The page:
A quick Internet search found pages such as this where MS Money can be downloaded for free.
I visit Investegate every morning to read the day’s regulatory stock-market announcements. This website is free.
I prefer Investegate to other sites, such as the London Stock Exchange’s own regulatory feed, because:
* only the important statements are shown (lots of technical announcements are ignored);
* the site’s design is simple and clear, and;
* you can sign up for e-mail alerts.
Investegate’s main drawback is the site’s slow loading due to adverts. But I can live with that.
I use ADVFN to check live share prices. I use the site’s free service, which gives live prices for about five seconds before being timed out. You simply register for a free account and then create a portfolio for price monitoring.
Importantly, I have installed the ADVFN app on my iPad. That way, when the free live-prices feed times out, the prices do not disappear from my screen.
On a desktop, the prices sadly disappear when the timeout occurs.
The other advantage of ADVFN’s iPad app is that you are not deluged with the adverts that appear on the desktop version.
Just so you know, I have never felt the need to pay for Level 2 pricing.
The only other investment resource I use regularly is Companies House.
The beta version allows you to download annual reports for all UK companies for free. Needless to say, the site is incredibly informative.
Of course, you can visit company websites for annual reports. However, Companies House allows you to dig back to the 1970s if need be for past accounts.
For real investigative investing, subsidiary accounts as well as the main PLC accounts can also be downloaded.
Maybe one day we will all have to pay for these downloads. But for now I am making the most of the free access.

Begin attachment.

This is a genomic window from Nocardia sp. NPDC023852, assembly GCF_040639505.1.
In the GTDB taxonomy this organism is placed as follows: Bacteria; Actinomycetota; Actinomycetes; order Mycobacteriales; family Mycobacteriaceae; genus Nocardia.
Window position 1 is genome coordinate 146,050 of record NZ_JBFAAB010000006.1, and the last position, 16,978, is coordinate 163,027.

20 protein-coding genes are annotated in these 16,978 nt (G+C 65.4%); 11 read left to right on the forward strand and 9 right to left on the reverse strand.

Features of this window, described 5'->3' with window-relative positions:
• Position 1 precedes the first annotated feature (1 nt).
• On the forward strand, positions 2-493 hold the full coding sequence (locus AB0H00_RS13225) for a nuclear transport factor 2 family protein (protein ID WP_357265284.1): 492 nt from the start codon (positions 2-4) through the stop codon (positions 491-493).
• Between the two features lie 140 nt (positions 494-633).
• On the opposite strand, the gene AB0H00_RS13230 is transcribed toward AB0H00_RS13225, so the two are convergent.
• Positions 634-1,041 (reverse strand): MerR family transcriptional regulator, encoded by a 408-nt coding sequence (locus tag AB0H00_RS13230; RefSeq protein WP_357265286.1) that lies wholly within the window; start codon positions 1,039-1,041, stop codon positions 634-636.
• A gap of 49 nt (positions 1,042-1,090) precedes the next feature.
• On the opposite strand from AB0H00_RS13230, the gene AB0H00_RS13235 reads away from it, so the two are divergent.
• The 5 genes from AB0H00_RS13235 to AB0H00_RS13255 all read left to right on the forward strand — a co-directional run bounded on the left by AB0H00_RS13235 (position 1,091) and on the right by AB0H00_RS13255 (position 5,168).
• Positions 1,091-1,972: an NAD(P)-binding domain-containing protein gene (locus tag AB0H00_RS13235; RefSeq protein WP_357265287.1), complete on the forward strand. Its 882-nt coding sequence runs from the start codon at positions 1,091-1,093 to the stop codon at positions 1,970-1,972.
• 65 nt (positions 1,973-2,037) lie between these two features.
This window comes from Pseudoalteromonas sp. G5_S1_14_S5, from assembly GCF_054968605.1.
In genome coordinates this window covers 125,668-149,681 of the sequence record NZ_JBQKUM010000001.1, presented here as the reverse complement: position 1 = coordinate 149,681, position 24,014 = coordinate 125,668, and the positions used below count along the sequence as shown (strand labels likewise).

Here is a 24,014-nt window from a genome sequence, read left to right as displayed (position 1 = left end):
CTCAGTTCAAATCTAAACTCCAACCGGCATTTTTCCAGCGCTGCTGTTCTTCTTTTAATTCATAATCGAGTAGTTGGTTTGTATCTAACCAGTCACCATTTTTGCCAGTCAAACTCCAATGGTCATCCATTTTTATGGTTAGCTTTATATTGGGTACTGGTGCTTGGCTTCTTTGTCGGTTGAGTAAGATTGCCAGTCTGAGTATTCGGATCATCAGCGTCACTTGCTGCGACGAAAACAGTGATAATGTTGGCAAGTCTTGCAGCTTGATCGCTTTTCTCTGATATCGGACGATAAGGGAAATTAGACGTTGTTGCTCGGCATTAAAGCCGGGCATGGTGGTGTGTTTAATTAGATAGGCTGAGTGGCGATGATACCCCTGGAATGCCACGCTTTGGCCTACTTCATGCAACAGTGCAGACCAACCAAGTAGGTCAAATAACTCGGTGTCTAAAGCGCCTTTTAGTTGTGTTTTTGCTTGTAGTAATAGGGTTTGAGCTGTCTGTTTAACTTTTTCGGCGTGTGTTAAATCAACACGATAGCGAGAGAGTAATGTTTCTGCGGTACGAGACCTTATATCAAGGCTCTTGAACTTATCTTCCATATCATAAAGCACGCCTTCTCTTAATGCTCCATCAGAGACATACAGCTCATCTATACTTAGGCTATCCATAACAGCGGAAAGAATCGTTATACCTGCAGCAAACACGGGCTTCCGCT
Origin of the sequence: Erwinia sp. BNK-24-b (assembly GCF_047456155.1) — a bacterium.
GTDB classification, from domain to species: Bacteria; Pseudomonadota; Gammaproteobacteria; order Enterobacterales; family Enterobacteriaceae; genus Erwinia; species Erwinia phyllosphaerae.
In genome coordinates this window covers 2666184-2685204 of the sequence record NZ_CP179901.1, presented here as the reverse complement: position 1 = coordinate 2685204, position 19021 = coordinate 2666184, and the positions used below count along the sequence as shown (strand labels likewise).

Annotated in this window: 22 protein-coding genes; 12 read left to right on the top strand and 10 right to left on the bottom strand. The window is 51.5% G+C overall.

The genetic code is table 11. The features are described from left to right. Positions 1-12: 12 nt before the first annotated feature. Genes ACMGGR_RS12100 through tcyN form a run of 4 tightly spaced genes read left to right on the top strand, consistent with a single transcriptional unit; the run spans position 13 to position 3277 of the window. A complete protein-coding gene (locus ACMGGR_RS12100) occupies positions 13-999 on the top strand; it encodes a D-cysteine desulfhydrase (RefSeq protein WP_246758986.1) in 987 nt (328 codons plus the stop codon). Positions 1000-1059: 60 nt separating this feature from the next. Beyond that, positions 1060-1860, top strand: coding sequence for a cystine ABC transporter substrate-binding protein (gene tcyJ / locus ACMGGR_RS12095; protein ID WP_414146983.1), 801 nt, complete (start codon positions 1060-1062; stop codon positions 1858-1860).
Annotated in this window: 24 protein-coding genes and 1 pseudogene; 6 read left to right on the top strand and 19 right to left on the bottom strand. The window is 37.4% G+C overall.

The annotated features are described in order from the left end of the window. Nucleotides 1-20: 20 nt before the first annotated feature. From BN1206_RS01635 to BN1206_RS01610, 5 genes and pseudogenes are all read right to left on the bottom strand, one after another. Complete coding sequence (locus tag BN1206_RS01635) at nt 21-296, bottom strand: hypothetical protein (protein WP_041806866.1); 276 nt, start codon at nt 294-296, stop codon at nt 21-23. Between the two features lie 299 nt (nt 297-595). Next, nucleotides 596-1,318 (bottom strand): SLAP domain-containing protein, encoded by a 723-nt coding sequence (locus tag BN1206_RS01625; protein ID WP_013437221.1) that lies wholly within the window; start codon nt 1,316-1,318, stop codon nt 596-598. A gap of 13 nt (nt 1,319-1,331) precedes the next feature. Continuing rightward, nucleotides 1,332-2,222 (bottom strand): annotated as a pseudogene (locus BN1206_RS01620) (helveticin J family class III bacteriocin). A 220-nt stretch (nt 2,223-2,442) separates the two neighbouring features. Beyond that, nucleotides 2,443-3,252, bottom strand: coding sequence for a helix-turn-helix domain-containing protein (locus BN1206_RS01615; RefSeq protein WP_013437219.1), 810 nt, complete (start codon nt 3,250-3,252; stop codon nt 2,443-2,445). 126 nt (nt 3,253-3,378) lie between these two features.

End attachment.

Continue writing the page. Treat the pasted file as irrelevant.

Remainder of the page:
I don’t bother with investment publications such as Investors Chronicle, MoneyWeek, Shares magazine, and so on. Having been a share tipster in a former life, I certainly don’t bother with any share-tipping services either!
I occasionally look at the ShareSoc events page for upcoming company presentations, organised by ShareSoc and others. I am not a ShareSoc member, but the events are still free to attend.
I have used Tsohost.com to host maynardpaton.com ever since I started my website during March 2014.
I chose Tsohost as my webhost because it offered:
* good online reviews;
* a value-for-money product, and;
* a one-click WordPress install.
At the time I had only a brief experience of webhosts through 123-reg, which back then did not offer a simple WordPress set-up.
I simply thought Tsohost’s service appeared far better, and I have been quite satisfied with how things have turned out.
For what it is worth, I pay Tsohost £60 a year to host up to six websites with up to 10GB of storage.
My maynardpaton.com domain name costs £12 a year and privacy protection — so my home address is not shown on pages such as this — is another £6 a year.
So all in it costs me £78* a year to run this site and have capacity to host a few others.
(*Although I now see Tsohost is charging £10 for a .com domain name and £5 for privacy protection, so maybe I am due a lower bill next time.)
However, you could run a single WordPress blog for £1.34 a month — or £16.08 a year — (before 20% VAT) using Tsohost’s Personal plan:
Every Tsohost customer gets a discount code, and I am happy to publish mine to help you save a few pounds when joining the service.
My code is MAYNARDP10, and you simply type that code into the box as you join:
If you go for Tsohost’s 24-month Personal plan, the saving should be £3.22 from the £32.22:
Sadly the discount code — and the free domain name — is valid only for the initial purchase. When it comes to renewal, you will pay the full price.
I must admit I have not really looked to see if there are better-value hosting alternatives available.
To be honest, I have not really felt the need to, and I would like to think the savings are too small to bother with. Furthermore, the thought of migrating a live website does fill me with dread!
For now at least, I am happy to stick with Tsohost unless its prices increase significantly or the service/support deteriorates badly.
My WordPress Theme and Plugins
Here’s a quick rundown of my WordPress set-up. Everything in this first batch is (or was) free.
1) WordPress 2012 Theme: Chosen for its simplicity and ‘responsiveness’ (how it displays on different screen sizes).